The archimandrite, who rules the monastery in the name of the Metropolitan of Kiev, accustomed like almost countless predecessors to give hospitality to thousands of pilgrims, has offered shelter to many teachers and students. Others have established themselves in half-wrecked villas of the Petchersky quarter. We held our talk almost within a stone's throw of the ancient tomb of Nestor the Chronicler, born more than nine hundred years ago. With the memory of so many holy, patient, ascetic men hallowing the monastery walls, men here should be able to command philosophy.

"What do you think is the outlook?" I inquired of Antonov.

"I begin to hope!" he declared. "We must recapture the best elements of the Russian past, as you suggest. But our central aim must be more important than that. Our central achievement will be the establishment, for the first time in all Russian history, of the fundamental freedoms of thought, speech, publication and organization—freedoms on which all reforms in education, and all advances in science, letters, and art, must rest. Do you remember the words of the Hebrew prophet, Jeremiah?—'A wonderful and horrible thing is committed in the land. The prophets prophesy falsely . . . and my people love to have it so.' With freedom of thought, freedom of speech and writing, we can banish the false prophets."

"The goal is easy to set," I commented. "But with a whole generation hopelessly miseducated, to realize it will be difficult. Have we even begun well?"

"Yes!" stoutly responded Antonov. "The United Nations has made a perfect beginning. It has decided that after helping free the Russian people from bondage, it will not force them back into chains and cells."

He pointed to the United Nations banner flying in the distance side by side with the newly adopted Russian tricolor, the old-time merchant marine flag.

"Your crucial decision to entrust re-education to mixed bodies of Russian and Western experts," he said, "is going to save us from the worst errors committed by the Great Powers in Germany and Japan after the second World War. Do you remember? At the Potsdam Conference the victorious Powers agreed that they would begin the systematic re-education of the whole German people, for Nazism represented not merely the triumph of physical force, but the ideological and spiritual coercion and enslavement of the German people. At the same time, they agreed by implication on a similar re-education of the Japanese. Good enough. But then this vital work of re-education was kept exclusively in the hands of the victors. A new system of thought was imposed upon the people—rammed down their throats as part of the settlement with the vanquished. Of course they gagged over it. It didn't work. Now you have learned better."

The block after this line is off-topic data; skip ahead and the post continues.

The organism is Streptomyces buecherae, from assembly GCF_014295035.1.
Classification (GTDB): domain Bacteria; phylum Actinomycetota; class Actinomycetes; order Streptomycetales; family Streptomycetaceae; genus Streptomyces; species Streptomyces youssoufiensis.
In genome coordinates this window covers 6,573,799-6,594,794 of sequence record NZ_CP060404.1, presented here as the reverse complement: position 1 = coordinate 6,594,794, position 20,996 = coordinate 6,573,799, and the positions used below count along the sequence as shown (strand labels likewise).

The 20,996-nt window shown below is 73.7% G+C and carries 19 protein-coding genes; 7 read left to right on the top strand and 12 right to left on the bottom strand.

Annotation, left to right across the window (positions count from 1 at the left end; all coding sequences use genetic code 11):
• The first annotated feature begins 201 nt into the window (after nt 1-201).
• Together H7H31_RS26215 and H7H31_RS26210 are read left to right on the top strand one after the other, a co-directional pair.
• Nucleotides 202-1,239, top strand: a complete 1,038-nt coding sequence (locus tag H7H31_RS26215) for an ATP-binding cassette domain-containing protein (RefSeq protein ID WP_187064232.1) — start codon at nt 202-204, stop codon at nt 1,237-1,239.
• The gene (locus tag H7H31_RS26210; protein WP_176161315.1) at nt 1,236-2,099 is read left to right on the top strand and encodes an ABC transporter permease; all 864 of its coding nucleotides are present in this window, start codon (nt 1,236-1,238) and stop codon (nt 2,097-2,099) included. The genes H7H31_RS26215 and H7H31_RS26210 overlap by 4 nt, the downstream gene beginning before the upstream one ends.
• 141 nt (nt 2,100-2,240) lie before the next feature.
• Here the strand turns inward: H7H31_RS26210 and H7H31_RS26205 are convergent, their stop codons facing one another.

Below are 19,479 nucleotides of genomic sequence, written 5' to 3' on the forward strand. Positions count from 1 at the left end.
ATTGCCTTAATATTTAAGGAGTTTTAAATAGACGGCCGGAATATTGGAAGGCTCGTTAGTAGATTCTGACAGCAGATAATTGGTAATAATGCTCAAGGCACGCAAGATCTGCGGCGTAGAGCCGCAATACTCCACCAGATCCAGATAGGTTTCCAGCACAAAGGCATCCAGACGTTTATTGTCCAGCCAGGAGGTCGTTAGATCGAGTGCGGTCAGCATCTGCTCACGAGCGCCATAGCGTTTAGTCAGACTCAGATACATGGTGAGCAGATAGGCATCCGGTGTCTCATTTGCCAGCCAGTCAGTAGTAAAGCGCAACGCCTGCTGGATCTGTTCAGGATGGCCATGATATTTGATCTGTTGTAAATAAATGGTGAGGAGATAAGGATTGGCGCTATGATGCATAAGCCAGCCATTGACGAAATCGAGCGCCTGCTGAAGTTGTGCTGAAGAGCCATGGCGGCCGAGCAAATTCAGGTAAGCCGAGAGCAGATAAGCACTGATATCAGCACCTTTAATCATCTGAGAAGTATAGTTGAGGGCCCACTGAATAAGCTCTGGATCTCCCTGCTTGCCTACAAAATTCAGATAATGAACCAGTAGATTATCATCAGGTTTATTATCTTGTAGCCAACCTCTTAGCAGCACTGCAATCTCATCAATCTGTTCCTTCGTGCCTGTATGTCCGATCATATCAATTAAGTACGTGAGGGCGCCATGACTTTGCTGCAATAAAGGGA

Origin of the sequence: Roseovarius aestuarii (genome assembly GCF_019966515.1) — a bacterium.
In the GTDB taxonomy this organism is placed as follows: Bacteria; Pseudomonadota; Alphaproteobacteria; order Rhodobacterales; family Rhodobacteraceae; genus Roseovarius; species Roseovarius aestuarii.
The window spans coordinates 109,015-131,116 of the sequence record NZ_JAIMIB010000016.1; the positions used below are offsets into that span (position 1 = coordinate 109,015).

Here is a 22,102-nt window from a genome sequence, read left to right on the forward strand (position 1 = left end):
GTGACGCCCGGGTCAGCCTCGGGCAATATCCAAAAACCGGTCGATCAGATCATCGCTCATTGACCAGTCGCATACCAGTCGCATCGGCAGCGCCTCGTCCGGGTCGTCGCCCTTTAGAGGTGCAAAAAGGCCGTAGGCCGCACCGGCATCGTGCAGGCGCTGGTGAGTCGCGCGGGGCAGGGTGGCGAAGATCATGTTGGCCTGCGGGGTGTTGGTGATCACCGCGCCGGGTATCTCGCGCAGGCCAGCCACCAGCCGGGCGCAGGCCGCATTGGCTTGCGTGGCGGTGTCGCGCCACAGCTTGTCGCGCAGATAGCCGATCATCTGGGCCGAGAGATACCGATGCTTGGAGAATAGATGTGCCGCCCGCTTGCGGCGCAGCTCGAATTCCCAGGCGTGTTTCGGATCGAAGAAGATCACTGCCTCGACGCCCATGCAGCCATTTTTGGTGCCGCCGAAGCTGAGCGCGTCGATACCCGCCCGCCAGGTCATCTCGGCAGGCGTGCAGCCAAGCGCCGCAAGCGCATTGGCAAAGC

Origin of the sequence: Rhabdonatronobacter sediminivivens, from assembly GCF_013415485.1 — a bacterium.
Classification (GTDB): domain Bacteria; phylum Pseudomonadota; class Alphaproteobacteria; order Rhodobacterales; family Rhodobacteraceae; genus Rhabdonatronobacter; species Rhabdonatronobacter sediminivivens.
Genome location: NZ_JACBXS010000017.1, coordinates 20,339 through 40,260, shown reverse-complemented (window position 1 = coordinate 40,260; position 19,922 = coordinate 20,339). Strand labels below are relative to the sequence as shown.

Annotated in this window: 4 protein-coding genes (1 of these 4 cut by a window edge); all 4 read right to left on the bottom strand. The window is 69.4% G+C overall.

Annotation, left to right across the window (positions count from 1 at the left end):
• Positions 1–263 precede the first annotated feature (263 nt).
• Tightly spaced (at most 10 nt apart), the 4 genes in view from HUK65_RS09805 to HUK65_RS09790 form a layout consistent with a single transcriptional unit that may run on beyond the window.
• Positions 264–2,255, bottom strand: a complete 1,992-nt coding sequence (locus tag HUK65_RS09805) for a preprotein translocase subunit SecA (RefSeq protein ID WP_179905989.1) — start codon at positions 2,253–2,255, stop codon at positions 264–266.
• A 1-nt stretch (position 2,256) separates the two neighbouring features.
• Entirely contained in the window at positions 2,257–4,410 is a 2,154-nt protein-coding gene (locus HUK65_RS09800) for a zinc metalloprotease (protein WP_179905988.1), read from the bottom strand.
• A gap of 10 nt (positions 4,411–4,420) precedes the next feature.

"We have," I assented. "The people of the West and the people of Russia are not victors and vanquished. We are partners."

•      •      •

The most striking proof that we are partners lies in the work of the International Atomic Commission. Dr. Ralph Bunche, head of that body, made a flying visit to Kiev the other day, accompanied by the venerable Albert Schweitzer, one of his advisers. Schweitzer, who is now eighty-five, is mentally as vigorous as ever. Dr. Bunche could hardly have a more brilliant assistant than this world-renowned humanitarian, doctor and theologist. Both refused to talk to reporters. But to a physicist at the university, Schweitzer was eloquent; eloquent over the possibilities now that we can move from experiments in atomic-powered submarines and airplanes, from atom bombs and rockets, to a free development of the peaceful potential of atomic energy.

"Our engineers turn my head today with their talk of what the world can now do with atomic energy," he said. "If we could leave this war-torn earth now, in this year of 1960, and not return until the year 2000, we would be astounded at the progress made. They tell me that we would hardly believe the fantastic additions to the wealth, comfort and general well-being of mankind made in the 40 years of our absence."

Among these engineers, Canadians and Australians are specially prominent. The three first uses planned for atomic energy here are the reconstruction of the cities—think of the saving now that steel mills can be run without coal; the supply of energy and heat to the settlements near and within the Arctic Circle, a subject on which the Ottawa experts have special competence; and the use of such energy to irrigate arid and semiarid regions in Central Asia, a kind of problem on which Australian technicians can speak with authority. The International Atomic Commission thinks that the Arctic zone and subarctic belt right around the world, through Siberia, Greenland and Alaska, can now be treated as a unit—and we are already learning a good deal from the Russians on the possibilities of developing it.

•      •      •